Elvis Costello wants to set the record straight. Despite what he said in a recent BBC documentary, hinting that “Wise Up Ghost” could be his final recording, it’s not true.
“What I said was that I wasn’t sure if the time I devoted to record making was a good use of my resources any more. It seems like it was somewhat of a fool’s errand,” he said. “I didn’t say, ‘I didn’t want to record because I’d lost interest in recording.’ I had to acknowledge that there was no longer a justification for me indulging myself in recording and spending time away from my family and other responsibilities.”
On this day, he’s is doing exactly that — spending time at home with his wife, singer Diana Krall, and their two sons. He’s taking a break between a solo tour and his upcoming “Imposters” tour, while “looking out on the Vancouver skyline and wondering if the sun’s ever going to come out.”
Over the course of a half-hour interview, the 59-year-old British singer-songwriter goes into such detail in answering each question, it’s hard to get in more than a few queries.
Yet, in the way his mind delves into and jumps from subject to subject, he covers everything from blood harmony and a new Bob Dylan project to music piracy and his favorite soccer team — the Liverpool Football Club.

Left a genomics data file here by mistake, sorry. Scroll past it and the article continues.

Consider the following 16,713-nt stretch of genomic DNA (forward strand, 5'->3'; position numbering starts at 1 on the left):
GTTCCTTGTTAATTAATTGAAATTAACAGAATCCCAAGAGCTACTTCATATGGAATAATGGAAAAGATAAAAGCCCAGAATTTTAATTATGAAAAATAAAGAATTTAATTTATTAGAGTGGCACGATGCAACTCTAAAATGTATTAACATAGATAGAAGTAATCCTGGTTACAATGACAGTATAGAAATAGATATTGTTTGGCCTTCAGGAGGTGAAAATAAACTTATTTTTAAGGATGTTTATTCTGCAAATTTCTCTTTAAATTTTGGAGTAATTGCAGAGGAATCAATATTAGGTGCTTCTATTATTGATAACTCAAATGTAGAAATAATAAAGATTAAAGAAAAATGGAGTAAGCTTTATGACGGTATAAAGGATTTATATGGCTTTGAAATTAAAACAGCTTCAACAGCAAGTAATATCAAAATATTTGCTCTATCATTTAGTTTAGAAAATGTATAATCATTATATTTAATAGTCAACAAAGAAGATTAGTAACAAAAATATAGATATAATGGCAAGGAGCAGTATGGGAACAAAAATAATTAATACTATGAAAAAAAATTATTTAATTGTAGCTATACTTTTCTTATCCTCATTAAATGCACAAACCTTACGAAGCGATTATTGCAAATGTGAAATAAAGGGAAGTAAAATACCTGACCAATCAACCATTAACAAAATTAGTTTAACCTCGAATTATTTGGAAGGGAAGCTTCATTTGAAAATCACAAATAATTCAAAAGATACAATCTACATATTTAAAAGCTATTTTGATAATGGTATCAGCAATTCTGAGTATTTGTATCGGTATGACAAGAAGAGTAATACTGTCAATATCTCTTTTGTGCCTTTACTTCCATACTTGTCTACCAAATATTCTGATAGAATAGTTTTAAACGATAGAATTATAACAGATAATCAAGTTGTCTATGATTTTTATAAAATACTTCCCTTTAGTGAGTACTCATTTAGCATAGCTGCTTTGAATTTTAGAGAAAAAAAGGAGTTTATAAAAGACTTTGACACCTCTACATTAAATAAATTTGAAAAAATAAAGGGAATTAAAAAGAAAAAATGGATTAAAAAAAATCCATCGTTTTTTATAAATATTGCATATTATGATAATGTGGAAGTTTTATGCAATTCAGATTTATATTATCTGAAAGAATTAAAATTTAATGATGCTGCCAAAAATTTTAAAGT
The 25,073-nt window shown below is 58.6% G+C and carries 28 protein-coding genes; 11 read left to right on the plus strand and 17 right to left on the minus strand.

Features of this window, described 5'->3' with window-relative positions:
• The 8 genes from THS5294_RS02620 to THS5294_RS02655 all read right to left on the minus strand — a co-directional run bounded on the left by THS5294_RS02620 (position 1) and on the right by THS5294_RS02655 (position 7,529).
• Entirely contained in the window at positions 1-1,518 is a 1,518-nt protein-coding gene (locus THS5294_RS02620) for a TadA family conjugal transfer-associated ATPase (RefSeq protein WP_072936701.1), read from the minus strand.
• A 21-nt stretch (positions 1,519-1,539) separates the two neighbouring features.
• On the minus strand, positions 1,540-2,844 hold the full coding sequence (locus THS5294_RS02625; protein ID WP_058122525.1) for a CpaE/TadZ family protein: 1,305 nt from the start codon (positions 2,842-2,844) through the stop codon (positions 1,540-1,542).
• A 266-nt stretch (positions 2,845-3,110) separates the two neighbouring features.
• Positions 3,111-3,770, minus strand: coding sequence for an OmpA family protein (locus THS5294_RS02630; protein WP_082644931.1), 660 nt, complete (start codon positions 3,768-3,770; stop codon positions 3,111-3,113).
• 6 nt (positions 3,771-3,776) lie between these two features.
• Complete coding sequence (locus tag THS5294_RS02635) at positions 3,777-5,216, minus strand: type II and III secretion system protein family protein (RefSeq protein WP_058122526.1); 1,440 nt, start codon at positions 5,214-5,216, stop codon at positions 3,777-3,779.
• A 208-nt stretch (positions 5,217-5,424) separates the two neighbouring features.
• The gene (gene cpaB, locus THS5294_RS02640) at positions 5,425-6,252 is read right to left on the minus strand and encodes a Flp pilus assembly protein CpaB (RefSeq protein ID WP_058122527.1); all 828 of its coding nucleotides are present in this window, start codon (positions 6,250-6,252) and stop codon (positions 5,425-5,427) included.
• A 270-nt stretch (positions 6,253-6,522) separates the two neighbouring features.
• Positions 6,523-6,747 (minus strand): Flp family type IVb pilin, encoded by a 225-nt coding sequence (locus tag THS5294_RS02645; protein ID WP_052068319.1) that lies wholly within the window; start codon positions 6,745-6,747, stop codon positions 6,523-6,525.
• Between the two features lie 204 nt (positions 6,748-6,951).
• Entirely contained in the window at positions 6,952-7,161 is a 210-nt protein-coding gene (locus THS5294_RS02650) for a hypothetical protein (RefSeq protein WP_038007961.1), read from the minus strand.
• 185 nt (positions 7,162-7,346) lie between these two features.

More than 40 years after he burst on the scene as a New Wave Buddy Holly look-alike, fighting his way through nasal angst to find occasional beauty in ballads, Costello has vastly broadened his musical repertoire.
He still rarely leaves a show without playing “Watching the Detectives” or “Alison” or “(What’s So Funny ‘Bout) Peace, Love and Understanding.”
But these days he’s more likely to find inspiration in Americana, bluegrass, folk and country. And just when you think you’ve got him pegged, along comes “Wise Up Ghost,” his collaboration with the Philly hip-hop group, The Roots — one of the most unusual of 2013.
Before he takes the stage with the Imposters next Wednesday at the Green Music Center, the son of big-band singer, Ross McManus, took a break to chat about family, soccer and Johnny Depp.
On politics in music: “You can get on your high horse imagining that you’re influencing events by standing on stage and singing songs. But if you don’t sing what you feel, then what are you doing? Are you just providing a mild distraction while we tumble along toward the rotating knives?”